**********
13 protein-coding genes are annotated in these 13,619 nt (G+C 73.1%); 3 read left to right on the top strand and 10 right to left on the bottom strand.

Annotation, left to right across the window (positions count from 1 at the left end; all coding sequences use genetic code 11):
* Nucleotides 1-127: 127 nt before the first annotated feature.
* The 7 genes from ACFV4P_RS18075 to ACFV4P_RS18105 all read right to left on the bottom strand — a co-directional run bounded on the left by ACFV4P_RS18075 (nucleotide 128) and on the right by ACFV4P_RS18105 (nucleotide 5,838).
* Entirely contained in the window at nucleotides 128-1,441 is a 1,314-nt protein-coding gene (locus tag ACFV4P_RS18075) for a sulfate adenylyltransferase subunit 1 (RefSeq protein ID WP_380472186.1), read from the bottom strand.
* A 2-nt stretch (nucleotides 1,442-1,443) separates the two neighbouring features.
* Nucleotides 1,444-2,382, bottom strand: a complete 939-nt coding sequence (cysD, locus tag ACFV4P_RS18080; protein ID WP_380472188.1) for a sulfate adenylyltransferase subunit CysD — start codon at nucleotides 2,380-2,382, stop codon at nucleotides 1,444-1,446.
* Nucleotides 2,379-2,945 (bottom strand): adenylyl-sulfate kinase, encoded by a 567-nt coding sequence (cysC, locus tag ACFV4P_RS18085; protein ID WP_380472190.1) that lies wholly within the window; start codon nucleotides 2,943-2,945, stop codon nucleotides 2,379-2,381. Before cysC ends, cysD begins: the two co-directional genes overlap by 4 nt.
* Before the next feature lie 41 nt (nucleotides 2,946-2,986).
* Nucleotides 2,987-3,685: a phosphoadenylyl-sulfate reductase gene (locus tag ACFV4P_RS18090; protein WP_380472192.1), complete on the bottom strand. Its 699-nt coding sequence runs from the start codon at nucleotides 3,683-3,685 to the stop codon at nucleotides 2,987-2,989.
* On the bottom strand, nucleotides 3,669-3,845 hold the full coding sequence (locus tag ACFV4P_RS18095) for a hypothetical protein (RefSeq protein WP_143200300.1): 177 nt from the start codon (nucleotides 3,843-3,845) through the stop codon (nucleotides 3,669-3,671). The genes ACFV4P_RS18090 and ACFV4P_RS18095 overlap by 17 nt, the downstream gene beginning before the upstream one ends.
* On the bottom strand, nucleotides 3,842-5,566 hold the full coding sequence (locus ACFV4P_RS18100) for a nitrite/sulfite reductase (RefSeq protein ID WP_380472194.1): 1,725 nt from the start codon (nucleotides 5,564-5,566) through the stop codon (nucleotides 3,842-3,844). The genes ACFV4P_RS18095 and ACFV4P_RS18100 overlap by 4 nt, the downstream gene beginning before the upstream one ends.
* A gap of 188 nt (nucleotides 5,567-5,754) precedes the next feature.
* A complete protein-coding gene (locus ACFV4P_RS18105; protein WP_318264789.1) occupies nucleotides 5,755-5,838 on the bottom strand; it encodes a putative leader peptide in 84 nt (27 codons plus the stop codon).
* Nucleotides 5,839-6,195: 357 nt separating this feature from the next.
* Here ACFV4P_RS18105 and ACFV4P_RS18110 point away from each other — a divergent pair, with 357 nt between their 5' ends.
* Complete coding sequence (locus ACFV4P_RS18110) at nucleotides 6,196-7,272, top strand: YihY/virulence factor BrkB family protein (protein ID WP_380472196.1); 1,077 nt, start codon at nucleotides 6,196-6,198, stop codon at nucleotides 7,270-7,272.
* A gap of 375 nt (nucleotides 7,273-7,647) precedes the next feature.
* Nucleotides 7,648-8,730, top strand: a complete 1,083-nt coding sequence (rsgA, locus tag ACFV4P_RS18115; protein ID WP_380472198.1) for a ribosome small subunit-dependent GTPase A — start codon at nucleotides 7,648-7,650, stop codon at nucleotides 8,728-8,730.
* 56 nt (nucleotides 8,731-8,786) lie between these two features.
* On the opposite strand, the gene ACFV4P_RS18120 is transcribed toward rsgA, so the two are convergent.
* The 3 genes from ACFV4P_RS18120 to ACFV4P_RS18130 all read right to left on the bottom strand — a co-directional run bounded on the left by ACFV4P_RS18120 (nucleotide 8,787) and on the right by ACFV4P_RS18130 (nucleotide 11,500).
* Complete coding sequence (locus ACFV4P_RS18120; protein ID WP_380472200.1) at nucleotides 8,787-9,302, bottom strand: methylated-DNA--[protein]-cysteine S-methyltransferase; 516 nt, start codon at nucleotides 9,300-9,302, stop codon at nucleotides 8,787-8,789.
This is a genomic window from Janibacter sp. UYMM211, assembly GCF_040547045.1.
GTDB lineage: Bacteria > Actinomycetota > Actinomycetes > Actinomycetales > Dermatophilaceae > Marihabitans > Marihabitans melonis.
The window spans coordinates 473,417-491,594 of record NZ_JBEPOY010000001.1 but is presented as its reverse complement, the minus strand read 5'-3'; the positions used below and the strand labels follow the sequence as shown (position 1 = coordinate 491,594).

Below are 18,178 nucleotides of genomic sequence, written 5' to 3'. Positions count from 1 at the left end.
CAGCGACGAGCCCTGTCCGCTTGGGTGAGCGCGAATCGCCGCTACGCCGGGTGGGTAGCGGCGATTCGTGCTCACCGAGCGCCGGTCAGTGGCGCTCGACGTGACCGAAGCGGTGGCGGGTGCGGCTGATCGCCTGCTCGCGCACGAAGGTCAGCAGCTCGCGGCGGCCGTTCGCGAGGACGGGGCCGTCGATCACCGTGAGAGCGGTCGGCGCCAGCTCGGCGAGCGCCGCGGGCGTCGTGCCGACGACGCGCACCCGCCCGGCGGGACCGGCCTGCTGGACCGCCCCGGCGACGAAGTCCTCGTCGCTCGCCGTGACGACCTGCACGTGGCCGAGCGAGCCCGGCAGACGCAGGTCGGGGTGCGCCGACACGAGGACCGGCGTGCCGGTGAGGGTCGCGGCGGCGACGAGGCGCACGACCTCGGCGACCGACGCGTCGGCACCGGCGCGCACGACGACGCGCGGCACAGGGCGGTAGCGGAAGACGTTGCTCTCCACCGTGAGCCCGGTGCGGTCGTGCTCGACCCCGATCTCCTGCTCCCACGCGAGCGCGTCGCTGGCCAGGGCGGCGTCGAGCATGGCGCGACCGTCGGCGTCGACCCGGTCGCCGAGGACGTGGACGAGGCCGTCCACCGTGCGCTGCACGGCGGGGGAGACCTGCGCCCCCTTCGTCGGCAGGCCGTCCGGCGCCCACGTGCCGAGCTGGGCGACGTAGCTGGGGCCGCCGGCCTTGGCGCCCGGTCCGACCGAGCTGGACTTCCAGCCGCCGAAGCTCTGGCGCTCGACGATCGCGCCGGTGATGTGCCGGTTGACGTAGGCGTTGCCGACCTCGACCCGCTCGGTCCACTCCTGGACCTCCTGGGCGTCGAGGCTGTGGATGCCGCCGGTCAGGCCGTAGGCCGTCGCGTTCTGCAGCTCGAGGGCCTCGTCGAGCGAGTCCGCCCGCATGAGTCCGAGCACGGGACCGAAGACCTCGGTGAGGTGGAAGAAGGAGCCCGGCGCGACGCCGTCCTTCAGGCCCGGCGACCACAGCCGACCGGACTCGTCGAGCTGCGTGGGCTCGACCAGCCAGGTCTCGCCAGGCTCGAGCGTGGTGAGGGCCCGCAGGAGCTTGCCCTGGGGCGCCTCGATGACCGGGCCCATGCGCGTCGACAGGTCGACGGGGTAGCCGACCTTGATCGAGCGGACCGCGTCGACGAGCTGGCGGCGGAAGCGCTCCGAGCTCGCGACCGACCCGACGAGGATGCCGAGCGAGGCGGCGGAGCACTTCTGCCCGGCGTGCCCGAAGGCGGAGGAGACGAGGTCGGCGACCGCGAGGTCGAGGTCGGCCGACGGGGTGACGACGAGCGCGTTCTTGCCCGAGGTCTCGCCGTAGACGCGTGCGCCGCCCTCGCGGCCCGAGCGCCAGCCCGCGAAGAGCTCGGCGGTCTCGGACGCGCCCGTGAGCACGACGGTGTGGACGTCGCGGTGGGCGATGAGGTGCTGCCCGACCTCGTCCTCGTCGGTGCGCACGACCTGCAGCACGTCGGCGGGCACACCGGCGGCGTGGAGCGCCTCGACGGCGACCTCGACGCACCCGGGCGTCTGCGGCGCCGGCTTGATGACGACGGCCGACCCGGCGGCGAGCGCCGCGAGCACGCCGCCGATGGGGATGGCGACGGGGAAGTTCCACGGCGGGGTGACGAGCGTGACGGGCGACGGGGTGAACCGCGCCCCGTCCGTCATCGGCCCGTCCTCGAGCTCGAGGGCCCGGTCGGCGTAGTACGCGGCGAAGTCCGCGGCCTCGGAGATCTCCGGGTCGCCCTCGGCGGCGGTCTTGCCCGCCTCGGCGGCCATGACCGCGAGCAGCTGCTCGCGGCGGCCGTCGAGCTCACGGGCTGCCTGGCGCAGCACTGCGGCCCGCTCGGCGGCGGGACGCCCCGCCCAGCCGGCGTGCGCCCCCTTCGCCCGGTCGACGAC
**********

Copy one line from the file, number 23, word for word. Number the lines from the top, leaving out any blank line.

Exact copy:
* Complete coding sequence (locus ACFV4P_RS18120; protein ID WP_380472200.1) at nucleotides 8,787-9,302, bottom strand: methylated-DNA--[protein]-cysteine S-methyltransferase; 516 nt, start codon at nucleotides 9,300-9,302, stop codon at nucleotides 8,787-8,789.